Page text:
Book of the week. Forensics, the Anatomy of Crime 2/5.
- McDermid, Val.
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About this work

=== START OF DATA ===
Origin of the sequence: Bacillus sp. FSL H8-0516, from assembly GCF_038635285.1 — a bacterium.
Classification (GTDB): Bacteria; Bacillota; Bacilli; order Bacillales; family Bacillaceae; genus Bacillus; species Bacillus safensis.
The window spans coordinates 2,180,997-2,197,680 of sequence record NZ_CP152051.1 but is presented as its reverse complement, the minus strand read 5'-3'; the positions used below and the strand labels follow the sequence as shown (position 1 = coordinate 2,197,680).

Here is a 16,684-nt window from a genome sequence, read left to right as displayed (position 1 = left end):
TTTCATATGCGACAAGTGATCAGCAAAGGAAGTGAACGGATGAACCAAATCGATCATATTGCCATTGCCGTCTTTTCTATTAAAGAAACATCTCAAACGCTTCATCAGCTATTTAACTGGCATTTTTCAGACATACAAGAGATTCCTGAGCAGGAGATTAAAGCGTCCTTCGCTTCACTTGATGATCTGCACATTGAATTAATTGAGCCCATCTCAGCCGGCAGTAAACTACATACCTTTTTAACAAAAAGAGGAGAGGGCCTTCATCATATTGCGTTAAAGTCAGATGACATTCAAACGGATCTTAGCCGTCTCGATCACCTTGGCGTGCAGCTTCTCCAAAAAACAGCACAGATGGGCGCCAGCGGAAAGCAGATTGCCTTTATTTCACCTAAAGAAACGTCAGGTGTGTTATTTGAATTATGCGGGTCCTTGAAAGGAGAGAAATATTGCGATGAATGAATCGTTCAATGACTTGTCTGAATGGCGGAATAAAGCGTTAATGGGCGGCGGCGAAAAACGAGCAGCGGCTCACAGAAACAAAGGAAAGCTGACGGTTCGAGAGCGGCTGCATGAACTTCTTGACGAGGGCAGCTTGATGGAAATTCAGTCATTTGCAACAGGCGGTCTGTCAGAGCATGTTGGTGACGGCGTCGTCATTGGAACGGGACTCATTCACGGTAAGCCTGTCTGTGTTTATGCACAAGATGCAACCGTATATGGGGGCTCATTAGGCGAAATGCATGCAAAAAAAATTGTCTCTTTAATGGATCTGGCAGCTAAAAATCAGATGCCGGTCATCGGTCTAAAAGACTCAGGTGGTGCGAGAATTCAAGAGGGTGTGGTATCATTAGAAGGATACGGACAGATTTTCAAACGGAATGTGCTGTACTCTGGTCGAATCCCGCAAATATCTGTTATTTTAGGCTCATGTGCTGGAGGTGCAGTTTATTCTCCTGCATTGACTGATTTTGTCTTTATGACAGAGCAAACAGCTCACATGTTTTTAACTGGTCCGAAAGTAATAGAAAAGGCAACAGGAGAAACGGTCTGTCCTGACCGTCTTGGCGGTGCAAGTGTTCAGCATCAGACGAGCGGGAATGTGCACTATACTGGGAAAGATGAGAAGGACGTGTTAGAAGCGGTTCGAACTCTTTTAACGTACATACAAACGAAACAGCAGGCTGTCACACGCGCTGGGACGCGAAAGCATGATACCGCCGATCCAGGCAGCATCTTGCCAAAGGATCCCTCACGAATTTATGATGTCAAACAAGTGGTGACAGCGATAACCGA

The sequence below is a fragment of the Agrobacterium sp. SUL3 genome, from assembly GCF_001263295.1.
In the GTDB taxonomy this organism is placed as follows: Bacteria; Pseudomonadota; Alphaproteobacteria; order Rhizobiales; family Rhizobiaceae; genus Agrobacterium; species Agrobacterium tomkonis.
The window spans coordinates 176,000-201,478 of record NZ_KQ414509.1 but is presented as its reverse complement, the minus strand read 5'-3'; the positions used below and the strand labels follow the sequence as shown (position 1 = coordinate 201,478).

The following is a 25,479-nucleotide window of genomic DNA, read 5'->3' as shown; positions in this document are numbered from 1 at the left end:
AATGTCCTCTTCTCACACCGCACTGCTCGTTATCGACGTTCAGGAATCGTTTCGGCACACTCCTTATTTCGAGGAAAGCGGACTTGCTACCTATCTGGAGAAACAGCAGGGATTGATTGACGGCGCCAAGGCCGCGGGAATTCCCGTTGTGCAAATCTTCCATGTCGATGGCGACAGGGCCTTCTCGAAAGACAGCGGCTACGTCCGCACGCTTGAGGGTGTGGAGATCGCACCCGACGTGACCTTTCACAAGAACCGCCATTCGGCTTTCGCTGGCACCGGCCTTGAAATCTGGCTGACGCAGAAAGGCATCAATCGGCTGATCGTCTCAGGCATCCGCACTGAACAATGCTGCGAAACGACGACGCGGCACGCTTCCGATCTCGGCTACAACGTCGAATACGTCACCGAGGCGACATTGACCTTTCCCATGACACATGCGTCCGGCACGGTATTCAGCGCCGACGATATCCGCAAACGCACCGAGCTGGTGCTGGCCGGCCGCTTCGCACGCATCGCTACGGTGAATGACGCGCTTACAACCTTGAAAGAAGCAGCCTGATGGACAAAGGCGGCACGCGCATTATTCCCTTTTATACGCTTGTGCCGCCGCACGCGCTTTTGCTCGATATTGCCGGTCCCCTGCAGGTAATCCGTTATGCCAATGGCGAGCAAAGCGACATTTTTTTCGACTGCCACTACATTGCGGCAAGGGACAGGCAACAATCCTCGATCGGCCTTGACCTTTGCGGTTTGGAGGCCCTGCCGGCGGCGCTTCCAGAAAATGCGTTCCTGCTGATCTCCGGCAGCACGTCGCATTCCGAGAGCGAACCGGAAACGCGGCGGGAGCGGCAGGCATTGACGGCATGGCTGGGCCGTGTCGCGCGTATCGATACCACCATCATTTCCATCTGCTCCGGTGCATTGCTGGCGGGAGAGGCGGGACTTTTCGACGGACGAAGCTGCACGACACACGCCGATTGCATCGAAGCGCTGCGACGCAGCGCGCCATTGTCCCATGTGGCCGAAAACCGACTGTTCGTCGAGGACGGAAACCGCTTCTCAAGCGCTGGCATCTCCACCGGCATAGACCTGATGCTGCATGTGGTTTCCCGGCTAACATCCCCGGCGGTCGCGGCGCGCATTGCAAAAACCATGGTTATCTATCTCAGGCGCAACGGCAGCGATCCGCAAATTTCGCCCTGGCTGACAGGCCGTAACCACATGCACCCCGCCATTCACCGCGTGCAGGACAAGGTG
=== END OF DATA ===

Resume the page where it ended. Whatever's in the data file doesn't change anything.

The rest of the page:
Part 2 of 5, Val McDermid talks about her new book, 'The Anatomy of Crime', launched prior to a Wellcome Collection exhibition on the subject in February 2015. She explores history and practices in forensics science referencing historical cases as well as those in the more recent news. This programme looks at forensic entomology citing an interesting case from China in 1247. There is a predictable order of insects which inhabit a corpse - a forensic entomologist establishes the time of death based on this. In 44BC the first documented autopsy was of Julius Caesar - the start of a discipline which stretched from Vesalius, Ambroise Pare to Spilsbury. Spilsbury was an expert witness in the Crippen case in 1910. New technology has revealed that Crippen was comprehensively wrong. A new innovation is virtual autopsy software. Mary Ann Cotton was the most prolific female serial killer in the nineteeth century in UK and was only caught (despite brazenly killing up to 20 members of her own family) by toxicology tests which arose from a new understanding of how to detect arsenic.